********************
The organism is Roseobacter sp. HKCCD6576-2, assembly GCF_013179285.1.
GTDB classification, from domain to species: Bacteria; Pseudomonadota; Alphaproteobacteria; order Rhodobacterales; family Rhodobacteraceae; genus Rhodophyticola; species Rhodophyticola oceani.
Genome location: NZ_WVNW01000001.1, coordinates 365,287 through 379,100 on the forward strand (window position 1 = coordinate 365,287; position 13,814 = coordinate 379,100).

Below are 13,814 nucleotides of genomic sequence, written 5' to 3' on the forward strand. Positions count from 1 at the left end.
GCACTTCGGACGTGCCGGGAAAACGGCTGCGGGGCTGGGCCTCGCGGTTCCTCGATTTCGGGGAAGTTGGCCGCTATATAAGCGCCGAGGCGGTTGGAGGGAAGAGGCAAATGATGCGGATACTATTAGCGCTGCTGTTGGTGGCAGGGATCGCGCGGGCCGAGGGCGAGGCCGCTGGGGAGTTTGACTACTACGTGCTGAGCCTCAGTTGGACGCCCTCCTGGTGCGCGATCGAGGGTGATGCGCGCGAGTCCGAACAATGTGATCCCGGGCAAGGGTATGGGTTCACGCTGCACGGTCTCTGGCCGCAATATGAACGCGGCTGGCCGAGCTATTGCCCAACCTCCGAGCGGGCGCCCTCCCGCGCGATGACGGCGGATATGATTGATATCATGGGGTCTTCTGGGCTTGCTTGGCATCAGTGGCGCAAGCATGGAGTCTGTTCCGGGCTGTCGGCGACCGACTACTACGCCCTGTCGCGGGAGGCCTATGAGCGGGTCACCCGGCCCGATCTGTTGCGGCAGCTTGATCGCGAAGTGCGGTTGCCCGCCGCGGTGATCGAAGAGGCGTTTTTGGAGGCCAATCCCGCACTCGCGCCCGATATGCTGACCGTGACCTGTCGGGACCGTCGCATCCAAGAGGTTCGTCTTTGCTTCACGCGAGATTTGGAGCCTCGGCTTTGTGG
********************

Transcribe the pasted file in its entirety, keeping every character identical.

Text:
The organism is Roseobacter sp. HKCCD6576-2, assembly GCF_013179285.1.
GTDB classification, from domain to species: Bacteria; Pseudomonadota; Alphaproteobacteria; order Rhodobacterales; family Rhodobacteraceae; genus Rhodophyticola; species Rhodophyticola oceani.
Genome location: NZ_WVNW01000001.1, coordinates 365,287 through 379,100 on the forward strand (window position 1 = coordinate 365,287; position 13,814 = coordinate 379,100).

Below are 13,814 nucleotides of genomic sequence, written 5' to 3' on the forward strand. Positions count from 1 at the left end.
GCACTTCGGACGTGCCGGGAAAACGGCTGCGGGGCTGGGCCTCGCGGTTCCTCGATTTCGGGGAAGTTGGCCGCTATATAAGCGCCGAGGCGGTTGGAGGGAAGAGGCAAATGATGCGGATACTATTAGCGCTGCTGTTGGTGGCAGGGATCGCGCGGGCCGAGGGCGAGGCCGCTGGGGAGTTTGACTACTACGTGCTGAGCCTCAGTTGGACGCCCTCCTGGTGCGCGATCGAGGGTGATGCGCGCGAGTCCGAACAATGTGATCCCGGGCAAGGGTATGGGTTCACGCTGCACGGTCTCTGGCCGCAATATGAACGCGGCTGGCCGAGCTATTGCCCAACCTCCGAGCGGGCGCCCTCCCGCGCGATGACGGCGGATATGATTGATATCATGGGGTCTTCTGGGCTTGCTTGGCATCAGTGGCGCAAGCATGGAGTCTGTTCCGGGCTGTCGGCGACCGACTACTACGCCCTGTCGCGGGAGGCCTATGAGCGGGTCACCCGGCCCGATCTGTTGCGGCAGCTTGATCGCGAAGTGCGGTTGCCCGCCGCGGTGATCGAAGAGGCGTTTTTGGAGGCCAATCCCGCACTCGCGCCCGATATGCTGACCGTGACCTGTCGGGACCGTCGCATCCAAGAGGTTCGTCTTTGCTTCACGCGAGATTTGGAGCCTCGGCTTTGTGG